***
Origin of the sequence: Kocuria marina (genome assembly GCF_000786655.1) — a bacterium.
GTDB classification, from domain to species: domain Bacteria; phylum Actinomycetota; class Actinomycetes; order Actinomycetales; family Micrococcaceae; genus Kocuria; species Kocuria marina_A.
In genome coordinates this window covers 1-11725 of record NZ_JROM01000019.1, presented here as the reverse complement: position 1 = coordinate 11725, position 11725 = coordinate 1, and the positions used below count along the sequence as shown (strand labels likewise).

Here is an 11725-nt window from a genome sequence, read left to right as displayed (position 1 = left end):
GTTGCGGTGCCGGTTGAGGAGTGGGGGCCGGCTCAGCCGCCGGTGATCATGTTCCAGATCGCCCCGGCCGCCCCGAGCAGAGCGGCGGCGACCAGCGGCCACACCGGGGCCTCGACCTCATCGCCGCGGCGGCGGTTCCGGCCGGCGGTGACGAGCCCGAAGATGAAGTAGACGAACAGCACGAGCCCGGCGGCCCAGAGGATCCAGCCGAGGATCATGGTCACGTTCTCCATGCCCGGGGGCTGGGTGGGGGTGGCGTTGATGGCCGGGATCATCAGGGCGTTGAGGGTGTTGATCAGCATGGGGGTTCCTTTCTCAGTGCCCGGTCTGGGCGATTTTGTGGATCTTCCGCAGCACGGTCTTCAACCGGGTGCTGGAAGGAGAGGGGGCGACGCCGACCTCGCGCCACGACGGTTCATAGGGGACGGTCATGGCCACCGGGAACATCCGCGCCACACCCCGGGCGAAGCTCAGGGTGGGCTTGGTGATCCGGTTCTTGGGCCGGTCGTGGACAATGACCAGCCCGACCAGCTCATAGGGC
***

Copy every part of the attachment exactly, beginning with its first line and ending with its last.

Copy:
Origin of the sequence: Kocuria marina (genome assembly GCF_000786655.1) — a bacterium.
GTDB classification, from domain to species: domain Bacteria; phylum Actinomycetota; class Actinomycetes; order Actinomycetales; family Micrococcaceae; genus Kocuria; species Kocuria marina_A.
In genome coordinates this window covers 1-11725 of record NZ_JROM01000019.1, presented here as the reverse complement: position 1 = coordinate 11725, position 11725 = coordinate 1, and the positions used below count along the sequence as shown (strand labels likewise).

Here is an 11725-nt window from a genome sequence, read left to right as displayed (position 1 = left end):
GTTGCGGTGCCGGTTGAGGAGTGGGGGCCGGCTCAGCCGCCGGTGATCATGTTCCAGATCGCCCCGGCCGCCCCGAGCAGAGCGGCGGCGACCAGCGGCCACACCGGGGCCTCGACCTCATCGCCGCGGCGGCGGTTCCGGCCGGCGGTGACGAGCCCGAAGATGAAGTAGACGAACAGCACGAGCCCGGCGGCCCAGAGGATCCAGCCGAGGATCATGGTCACGTTCTCCATGCCCGGGGGCTGGGTGGGGGTGGCGTTGATGGCCGGGATCATCAGGGCGTTGAGGGTGTTGATCAGCATGGGGGTTCCTTTCTCAGTGCCCGGTCTGGGCGATTTTGTGGATCTTCCGCAGCACGGTCTTCAACCGGGTGCTGGAAGGAGAGGGGGCGACGCCGACCTCGCGCCACGACGGTTCATAGGGGACGGTCATGGCCACCGGGAACATCCGCGCCACACCCCGGGCGAAGCTCAGGGTGGGCTTGGTGATCCGGTTCTTGGGCCGGTCGTGGACAATGACCAGCCCGACCAGCTCATAGGGC